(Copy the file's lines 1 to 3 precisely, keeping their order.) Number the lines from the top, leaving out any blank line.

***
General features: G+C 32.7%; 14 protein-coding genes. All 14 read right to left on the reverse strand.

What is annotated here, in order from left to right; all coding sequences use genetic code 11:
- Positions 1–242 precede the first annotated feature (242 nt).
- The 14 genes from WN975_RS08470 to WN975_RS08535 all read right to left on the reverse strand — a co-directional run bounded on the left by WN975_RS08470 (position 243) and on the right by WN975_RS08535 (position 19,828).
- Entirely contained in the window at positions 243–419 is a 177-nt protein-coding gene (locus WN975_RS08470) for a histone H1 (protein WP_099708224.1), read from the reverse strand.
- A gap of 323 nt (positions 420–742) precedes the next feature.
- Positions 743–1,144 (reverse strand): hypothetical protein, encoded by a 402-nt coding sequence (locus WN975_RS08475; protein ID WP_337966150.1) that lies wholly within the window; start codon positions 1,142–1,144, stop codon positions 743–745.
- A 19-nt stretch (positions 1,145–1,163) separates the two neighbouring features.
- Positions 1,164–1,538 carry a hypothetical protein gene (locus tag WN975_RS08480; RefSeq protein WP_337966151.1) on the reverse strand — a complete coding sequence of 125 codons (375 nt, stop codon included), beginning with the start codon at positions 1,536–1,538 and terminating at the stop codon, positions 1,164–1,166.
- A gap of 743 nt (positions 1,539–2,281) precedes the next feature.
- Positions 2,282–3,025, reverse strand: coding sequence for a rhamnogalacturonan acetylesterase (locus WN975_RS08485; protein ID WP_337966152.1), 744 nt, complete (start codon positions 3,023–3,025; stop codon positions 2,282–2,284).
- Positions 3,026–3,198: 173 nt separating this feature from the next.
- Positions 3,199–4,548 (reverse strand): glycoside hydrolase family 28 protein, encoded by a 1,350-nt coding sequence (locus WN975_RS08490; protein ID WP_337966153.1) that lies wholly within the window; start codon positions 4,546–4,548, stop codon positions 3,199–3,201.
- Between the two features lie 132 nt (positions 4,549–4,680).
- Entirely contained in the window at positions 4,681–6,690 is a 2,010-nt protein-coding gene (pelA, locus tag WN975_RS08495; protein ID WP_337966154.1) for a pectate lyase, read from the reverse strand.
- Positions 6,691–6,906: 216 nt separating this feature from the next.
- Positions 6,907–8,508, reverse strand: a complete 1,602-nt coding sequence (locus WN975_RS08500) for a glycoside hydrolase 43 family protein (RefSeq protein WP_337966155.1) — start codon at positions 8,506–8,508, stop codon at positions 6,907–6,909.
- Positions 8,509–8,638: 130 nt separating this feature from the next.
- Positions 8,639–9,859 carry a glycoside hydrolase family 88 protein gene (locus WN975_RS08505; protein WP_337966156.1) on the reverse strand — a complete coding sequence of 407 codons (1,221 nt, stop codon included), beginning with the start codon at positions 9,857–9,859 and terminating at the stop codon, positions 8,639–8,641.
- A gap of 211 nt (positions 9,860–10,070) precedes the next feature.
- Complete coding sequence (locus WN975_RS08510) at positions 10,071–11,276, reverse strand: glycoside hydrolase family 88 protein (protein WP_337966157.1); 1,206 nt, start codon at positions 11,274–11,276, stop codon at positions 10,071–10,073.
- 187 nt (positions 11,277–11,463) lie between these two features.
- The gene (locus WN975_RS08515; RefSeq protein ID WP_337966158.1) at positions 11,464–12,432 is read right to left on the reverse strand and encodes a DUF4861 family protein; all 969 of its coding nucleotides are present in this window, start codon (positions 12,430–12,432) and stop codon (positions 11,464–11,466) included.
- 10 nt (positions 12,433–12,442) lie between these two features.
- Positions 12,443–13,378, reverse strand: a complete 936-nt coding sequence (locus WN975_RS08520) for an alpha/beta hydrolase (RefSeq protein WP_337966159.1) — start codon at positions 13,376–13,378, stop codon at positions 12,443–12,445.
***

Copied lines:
General features: G+C 32.7%; 14 protein-coding genes. All 14 read right to left on the reverse strand.

What is annotated here, in order from left to right; all coding sequences use genetic code 11:
- Positions 1–242 precede the first annotated feature (242 nt).